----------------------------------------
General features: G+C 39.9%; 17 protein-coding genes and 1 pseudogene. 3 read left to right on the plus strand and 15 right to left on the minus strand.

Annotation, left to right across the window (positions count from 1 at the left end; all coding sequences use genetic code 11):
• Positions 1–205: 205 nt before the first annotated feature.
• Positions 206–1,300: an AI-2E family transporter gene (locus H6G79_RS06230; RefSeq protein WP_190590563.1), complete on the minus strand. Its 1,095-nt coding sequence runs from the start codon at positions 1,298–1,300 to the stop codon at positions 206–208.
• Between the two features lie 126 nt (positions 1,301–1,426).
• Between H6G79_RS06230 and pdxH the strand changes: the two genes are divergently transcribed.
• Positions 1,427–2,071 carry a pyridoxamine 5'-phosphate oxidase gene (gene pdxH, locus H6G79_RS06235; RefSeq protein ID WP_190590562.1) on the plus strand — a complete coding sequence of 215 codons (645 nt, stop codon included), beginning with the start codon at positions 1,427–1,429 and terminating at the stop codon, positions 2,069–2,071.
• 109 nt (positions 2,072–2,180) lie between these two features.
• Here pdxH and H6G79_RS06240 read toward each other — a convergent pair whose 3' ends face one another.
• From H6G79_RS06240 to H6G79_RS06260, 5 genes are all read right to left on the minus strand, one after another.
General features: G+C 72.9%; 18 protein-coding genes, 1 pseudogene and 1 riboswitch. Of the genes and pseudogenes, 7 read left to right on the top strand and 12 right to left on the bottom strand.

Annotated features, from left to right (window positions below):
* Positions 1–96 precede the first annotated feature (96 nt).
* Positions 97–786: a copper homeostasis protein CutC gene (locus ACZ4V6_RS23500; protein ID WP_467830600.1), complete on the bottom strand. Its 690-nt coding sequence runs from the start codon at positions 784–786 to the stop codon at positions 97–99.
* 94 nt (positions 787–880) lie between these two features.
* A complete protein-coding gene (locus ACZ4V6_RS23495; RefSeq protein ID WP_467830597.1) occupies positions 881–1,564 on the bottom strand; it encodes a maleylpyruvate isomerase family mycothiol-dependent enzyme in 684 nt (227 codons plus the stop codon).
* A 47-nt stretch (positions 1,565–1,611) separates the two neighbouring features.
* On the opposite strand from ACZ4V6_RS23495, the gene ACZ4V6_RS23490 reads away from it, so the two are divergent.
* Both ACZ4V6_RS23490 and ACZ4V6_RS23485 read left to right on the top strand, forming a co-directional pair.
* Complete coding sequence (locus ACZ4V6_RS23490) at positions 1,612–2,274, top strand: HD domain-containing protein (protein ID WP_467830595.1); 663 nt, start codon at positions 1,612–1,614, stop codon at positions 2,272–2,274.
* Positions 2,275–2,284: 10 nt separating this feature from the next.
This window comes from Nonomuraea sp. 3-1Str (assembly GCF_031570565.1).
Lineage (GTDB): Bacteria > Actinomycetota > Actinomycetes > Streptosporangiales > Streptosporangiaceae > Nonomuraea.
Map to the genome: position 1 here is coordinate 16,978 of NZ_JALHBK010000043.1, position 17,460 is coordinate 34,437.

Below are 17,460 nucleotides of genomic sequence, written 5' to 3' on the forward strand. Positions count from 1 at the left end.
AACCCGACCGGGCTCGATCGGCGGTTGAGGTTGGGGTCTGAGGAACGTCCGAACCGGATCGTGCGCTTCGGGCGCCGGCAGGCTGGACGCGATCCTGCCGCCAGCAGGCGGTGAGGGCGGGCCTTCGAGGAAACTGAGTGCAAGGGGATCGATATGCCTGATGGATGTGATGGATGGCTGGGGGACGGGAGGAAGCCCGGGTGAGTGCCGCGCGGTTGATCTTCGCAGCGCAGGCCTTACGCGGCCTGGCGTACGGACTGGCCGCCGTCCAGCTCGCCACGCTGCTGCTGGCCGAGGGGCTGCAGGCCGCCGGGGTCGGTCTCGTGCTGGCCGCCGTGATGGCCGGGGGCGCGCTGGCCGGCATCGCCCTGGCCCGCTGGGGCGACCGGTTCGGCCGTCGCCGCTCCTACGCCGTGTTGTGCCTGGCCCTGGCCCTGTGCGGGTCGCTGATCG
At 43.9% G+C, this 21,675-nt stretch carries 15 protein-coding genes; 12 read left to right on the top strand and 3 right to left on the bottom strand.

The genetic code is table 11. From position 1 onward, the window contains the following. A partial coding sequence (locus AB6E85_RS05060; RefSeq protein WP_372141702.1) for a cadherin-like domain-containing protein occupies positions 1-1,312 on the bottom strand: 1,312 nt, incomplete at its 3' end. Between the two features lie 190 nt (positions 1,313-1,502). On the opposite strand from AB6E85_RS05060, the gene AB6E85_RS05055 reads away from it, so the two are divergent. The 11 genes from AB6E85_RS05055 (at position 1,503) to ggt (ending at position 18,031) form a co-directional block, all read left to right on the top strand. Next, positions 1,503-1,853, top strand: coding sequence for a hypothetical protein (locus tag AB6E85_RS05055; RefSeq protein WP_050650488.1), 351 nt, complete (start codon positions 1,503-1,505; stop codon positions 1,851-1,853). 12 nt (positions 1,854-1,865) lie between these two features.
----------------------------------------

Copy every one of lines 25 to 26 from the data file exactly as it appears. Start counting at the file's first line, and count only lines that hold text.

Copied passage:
Below are 17,460 nucleotides of genomic sequence, written 5' to 3' on the forward strand. Positions count from 1 at the left end.
AACCCGACCGGGCTCGATCGGCGGTTGAGGTTGGGGTCTGAGGAACGTCCGAACCGGATCGTGCGCTTCGGGCGCCGGCAGGCTGGACGCGATCCTGCCGCCAGCAGGCGGTGAGGGCGGGCCTTCGAGGAAACTGAGTGCAAGGGGATCGATATGCCTGATGGATGTGATGGATGGCTGGGGGACGGGAGGAAGCCCGGGTGAGTGCCGCGCGGTTGATCTTCGCAGCGCAGGCCTTACGCGGCCTGGCGTACGGACTGGCCGCCGTCCAGCTCGCCACGCTGCTGCTGGCCGAGGGGCTGCAGGCCGCCGGGGTCGGTCTCGTGCTGGCCGCCGTGATGGCCGGGGGCGCGCTGGCCGGCATCGCCCTGGCCCGCTGGGGCGACCGGTTCGGCCGTCGCCGCTCCTACGCCGTGTTGTGCCTGGCCCTGGCCCTGTGCGGGTCGCTGATCG